Adoption has existed since the ancient cultures. There are multiple reasons for adoption, which include preserving the family line, offering children to childless couples, and supporting children who have been orphaned. The relatively recent phenomenon of international adoption exists for similar reasons, which will be explored in this article. Both sending and receiving countries impacted by adoption will be discussed, and applications and issues surrounding the impacts of international adoption will be presented. For examples, the impacts of ethnic identity, economic, social, and attitudinal circumstances and resulting practices will be explored. An overview of potential issues will also be offered.
Keywords Adoption; Birth Country; Ethnic Identity; International Adoption; Maslow's Hierarchy of Needs; Transracial Adoption
History of International Adoption
Kadushin (1980) indicates that adoption has existed from ancient days in every culture. In previous cultures the main purpose of adoption was to offer childless couples the ability to raise male heirs in order to preserve families (Sokoloff, 1993). Hollinger (1991) pointed out that the family line could avoid dying out by adopting abandoned offspring. However, several other reasons support adoption. Sokoloff (1993) writes that one major interest in adoption, especially infant adoptions in the United States since the 1920s is the changed perception that environment, not genetics, is one of the primary factors in child development and outcomes. From a global perspective, approximately 151 million children have lost at least one parent, and millions of other children are defenseless and vulnerable because of poverty, conflict, and disease (Voigt & Brown, 2013).
Daughterty-Bailey (2006) revealed that in 2001, an estimated 34,000 children from over 50 countries were adopted on an international scale, reflecting a rise of 79% from previous statistics (UNICEF, 2003). However, between 2004 and 2011, international adoptions in the top twenty-three nations declined, from 45,299 to 23,626; in the United States the number dropped from its 2004 peak of 22,884 to 8,668 in 2012. The decline is partly related to stricter international adoption laws in countries such as Russia and China. Between 2003 and 2011, approximately 160,000 children have been adopted internationally into the USA (Voigt & Brown, 2013).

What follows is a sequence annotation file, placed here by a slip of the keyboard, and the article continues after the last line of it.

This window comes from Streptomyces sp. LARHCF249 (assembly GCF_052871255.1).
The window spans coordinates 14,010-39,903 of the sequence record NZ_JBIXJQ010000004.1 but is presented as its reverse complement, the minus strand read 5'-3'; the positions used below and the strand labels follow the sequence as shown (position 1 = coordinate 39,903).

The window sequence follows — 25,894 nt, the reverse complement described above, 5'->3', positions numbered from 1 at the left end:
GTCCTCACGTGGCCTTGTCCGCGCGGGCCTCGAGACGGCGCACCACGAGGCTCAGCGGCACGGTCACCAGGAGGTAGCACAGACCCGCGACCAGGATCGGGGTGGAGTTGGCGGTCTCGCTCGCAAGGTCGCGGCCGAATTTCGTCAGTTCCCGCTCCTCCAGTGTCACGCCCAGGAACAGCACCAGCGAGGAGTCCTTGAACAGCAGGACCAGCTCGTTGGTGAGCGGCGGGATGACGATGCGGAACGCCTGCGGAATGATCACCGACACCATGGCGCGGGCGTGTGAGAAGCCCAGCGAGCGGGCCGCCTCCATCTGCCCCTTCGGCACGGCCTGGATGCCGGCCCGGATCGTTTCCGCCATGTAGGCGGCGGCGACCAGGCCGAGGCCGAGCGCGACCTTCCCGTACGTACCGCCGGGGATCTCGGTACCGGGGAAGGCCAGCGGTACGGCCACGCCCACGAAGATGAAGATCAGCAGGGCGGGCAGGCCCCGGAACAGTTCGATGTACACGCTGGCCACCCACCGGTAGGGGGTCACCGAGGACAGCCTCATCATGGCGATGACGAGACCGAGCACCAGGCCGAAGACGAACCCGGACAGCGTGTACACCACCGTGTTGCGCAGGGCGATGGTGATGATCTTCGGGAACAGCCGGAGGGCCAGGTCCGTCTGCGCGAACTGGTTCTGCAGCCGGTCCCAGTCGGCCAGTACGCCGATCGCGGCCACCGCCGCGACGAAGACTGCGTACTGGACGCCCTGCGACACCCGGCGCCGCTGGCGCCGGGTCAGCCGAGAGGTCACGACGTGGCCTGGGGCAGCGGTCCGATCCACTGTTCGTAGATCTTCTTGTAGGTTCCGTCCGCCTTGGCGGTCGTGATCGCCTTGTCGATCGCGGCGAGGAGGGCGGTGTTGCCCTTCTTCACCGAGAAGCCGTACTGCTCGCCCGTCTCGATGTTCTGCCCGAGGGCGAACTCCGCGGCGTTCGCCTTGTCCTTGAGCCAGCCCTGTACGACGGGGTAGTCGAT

The Declaration on Social and Legal Principles relating to the Protection and Welfare of Children and the United Nations Convention on the Rights of the Child 1989 were international policies that advanced the practices that guided international adoption principles worldwide. Moreover, international adoption from developing countries seems to be an increasing trend in adoptions, not only in the United States, but also in North America and Europe (Freundlich, 2002). To better understand the phenomenon of international adoption it is highly important to understand the ethnic identity, economic, social, and attitudinal circumstances that impact adoption practices (Silk, 1990).
One of the major ethnic groups impacted by international adoption is orphans in sub-Saharan Africa. Many of these children have lost one or both parents to AIDS, which has orphaned 12.3 million children; orphan numbers were projected to rise to nearly 20 million by 2010 (UNAIDS, UNICEF, & USAID, 2004). Overall infection rates for AIDS reached 38 percent in some areas (UNAIDS, 2004). Arguably, the AIDS pandemic has impacted young children the most. Nearly, 80 percent of the world's AIDS orphans come from this area and are then placed for adoption (Roby & Shaw, 2006, p. 203). Many researchers have indicated that racial and cultural identity for children in the adoption experience is very important (Freundlich, 2000; Kim, 1978; Melone, 1976; Serbin, 1997). As a result, transracial adoptions have been disapproved of by some child advocates in the United States. The National Association of Black Social Workers (NABSW) vehemently opposed transracial adoption in the early 1970s, resulting in a dramatic decline in adoptions from Africa (Carter-Black, 2002; Hollingsworth, 1997).
From this perspective, the National Association of Social Workers (NASW) policy declaration on adoption and foster care states: "the placement of choice should be within the child's family. If no relatives are available, every effort should be made to place a child in a home with foster parents of a similar racial and ethnic background to the child's family" (NASW, 2003). Arguably, one major issue among international adoptive families is the sustainability of an adopted child's cultural heritage and ethnicity. To support ethnic sustainability, parents are encouraged by multiple sources, including adoption agencies, other adoptive parents, and adoption family support groups that ethnic and cultural information should be transmitted in order to educate parents regarding their child's birth culture (Pertman, 2000). In order to understand potential ethnic identity issues in other countries, additional research should be done in this area.